How to automate the intralogistics of all your factories with mobile robots (AGVs/AMRs)

The automation of internal logistics is among the priorities of many of the large industrial companies. No wonder, logistics costs are increasing and also do not add any value to the product. In particular, the automation of intralogistics with mobile robots (AGVs or AMRs), in addition to other benefits, allows the reduction of significant operating costs.

Before continuing, has any company really carried this out? The truth is that yes, but it is not something that is generally made known since it is a competitive advantage. An example is the automation of kitting flows that the PSA Group (currently Stellantis) has done for almost all its factories:

Another example in the logistics world is the order picking model that Amazon has applied:

The first question that arises when thinking about the automation of the logistics of more than one factory is why not study the case of each factory separately. The reality is that the standardization of automation for all factories has many advantages:

1. Technology validation is performed for all plants simultaneously.

2. The exchange of people and equipment (AGVs/AMRs) between different factories is much easier.

3. It fosters Continuous Improvement.

4. The measurement of logistics KPIs and their subsequent comparison between factories adds great value.

5. It allows production transfers from one factory to another.

On the other hand, this standardization also encounters several obstacles:

1. The logistics in the different factories around the world is totally different.

2. Mobile robotics legislation is different in each region or country.

3. The orientation towards automation is different in each country and it could be said that almost in each factory.

In any case, the benefits of standardization make any hurdles seem small.

Let's see what are the steps to follow and how we can overcome the obstacles.

Step 1: Efficiency comes first

Automating is great, but first we have to be efficient. Otherwise we would be automating inefficiency, which would not reduce operating costs as much as we would like. In my opinion, the best way to be efficient is to apply Lean Manufacturing, always keeping in mind that once we are efficient we will automate. In this way we generate a standardization of efficiency that we are going to apply to all factories. Thus we overcome the first obstacle mentioned previously.

Step 2: Definition of a first logistics flow to automate

Our efficient logistics flows will be of three types:

  • Type 1: potential simple automation.

  • Type 2: potential complicated automation.

  • Type 3: automation is not possible.

From all of them, we select the one whose automation is as simple as possible. In this way, we ensure a greater probability of success in automation. It is important that the first automation project is successful to build trust and confindence around automation.

Once this first flow is selected, we design how the automation will be carried out. That is to say: what type of mobile robots (AGVs and/or AMRs) are we going to use, what will be their interaction with the environment, how will be the load they are going to transport, etc.

In addition, we select two factories that have this logistics flow and that also have their staff more familiar with automated solutions. These two plants will be the first to test mobile robots.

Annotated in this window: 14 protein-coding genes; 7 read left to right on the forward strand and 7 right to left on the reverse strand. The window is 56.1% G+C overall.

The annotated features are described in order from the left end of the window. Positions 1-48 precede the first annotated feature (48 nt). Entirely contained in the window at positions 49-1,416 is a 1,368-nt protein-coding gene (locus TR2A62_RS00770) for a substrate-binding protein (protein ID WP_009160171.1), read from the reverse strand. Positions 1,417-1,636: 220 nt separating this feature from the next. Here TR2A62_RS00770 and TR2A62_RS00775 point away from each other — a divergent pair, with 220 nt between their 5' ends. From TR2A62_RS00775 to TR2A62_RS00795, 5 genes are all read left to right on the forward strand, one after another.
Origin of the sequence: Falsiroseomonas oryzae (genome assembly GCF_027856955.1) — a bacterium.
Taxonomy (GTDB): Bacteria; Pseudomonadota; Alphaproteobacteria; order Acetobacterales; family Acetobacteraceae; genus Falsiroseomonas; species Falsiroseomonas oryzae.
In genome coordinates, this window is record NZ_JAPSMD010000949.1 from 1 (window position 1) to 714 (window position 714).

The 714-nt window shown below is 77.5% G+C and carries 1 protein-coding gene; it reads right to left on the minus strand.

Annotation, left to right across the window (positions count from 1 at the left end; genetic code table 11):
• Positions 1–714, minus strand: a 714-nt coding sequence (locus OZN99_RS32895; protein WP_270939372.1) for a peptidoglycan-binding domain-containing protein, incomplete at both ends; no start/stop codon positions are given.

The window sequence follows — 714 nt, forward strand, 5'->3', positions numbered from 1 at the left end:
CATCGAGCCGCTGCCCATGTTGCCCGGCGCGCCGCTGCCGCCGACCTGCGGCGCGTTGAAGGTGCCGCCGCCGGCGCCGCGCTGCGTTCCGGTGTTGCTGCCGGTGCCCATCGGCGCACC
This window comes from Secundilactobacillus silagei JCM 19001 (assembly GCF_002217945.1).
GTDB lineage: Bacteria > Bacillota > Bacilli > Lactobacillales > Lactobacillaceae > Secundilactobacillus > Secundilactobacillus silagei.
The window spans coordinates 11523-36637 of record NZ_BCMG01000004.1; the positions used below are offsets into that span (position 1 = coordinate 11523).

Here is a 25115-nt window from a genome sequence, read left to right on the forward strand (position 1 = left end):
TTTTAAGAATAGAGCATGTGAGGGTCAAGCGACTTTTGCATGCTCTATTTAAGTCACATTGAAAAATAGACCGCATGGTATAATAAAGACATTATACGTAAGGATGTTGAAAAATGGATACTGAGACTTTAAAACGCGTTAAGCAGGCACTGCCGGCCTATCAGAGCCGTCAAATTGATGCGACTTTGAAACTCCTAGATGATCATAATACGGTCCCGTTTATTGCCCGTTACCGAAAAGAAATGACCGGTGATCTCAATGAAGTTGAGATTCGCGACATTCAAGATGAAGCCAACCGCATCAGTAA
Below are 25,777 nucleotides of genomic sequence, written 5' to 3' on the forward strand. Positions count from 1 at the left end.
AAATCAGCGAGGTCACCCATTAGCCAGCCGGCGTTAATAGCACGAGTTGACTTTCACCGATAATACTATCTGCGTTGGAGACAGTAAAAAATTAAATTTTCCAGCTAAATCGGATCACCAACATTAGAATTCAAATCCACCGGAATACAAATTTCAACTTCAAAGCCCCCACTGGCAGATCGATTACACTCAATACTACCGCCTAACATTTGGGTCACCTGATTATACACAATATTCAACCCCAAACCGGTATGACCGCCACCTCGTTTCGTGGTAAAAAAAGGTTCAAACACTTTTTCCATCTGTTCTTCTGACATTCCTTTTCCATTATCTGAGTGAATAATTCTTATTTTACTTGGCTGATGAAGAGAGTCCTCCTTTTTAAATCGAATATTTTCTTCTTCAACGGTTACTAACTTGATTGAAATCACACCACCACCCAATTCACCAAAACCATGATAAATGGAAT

Step 3: Selection of suppliers

Since there are many providers of AGVs and AMRs, we have to decide which ones we are interested in. In a first filter we demand the following requirements:

  • The product supplied by the provider complies with the regulations of all the countries where we have factories. Thus we overcome the second obstacle mentioned previously.

  • The provider has previous experience working in the regions where we have factories (for example, Southeast Asia or South America).

  • The provider can supply the different types of mobile robots that we need for our first flow, as well as for the following ones. For example: in our first flow we are going to move a pallet and in the second a cart.

  • The provider has the capacity to manufacture, install and maintain all the mobile robots that we will need in the future.

The second filter will consist of a technical and economic assessment of the providers and their products. The output of this second filter must be of at least two providers in order to minimize the potential risk of dependence on them.

Step 4: Pilot projects

The two selected providers will carry out two pilot projects of the first flow in the factories mentioned above. The objectives of this Step 4 are the following:

  • To validate of the design of the application and/or propose improvements to it.

  • To Have two successful experiences in the company.

  • To validate the potential of the two providers.

Step 5: Roll out

Next, we are going to repeat this first project in the rest of the factories. For this step it is important to take into account:

  • Training is key for staff to get involved in the project and therefore to guarantee the automation is succesful. The more trained the staff, the more confident they will feel.

  • It is important that the staff of each plant have visited the pilot projects so that confidence is generated once again.

With the first automated flow, we will repeat this entire process successively, thus increasing our level of automation. Bear in mind that we will most likely never be able to automate all flows in all factories, but we will have managed to drastically reduce the operating costs of our internal logistics.

And if you have come this far and wonder why I have written all this, the reason is that I can bring you a lot of value in this adventure of automation. For this reason, I have marked in bold those parts where my contribution can be most important.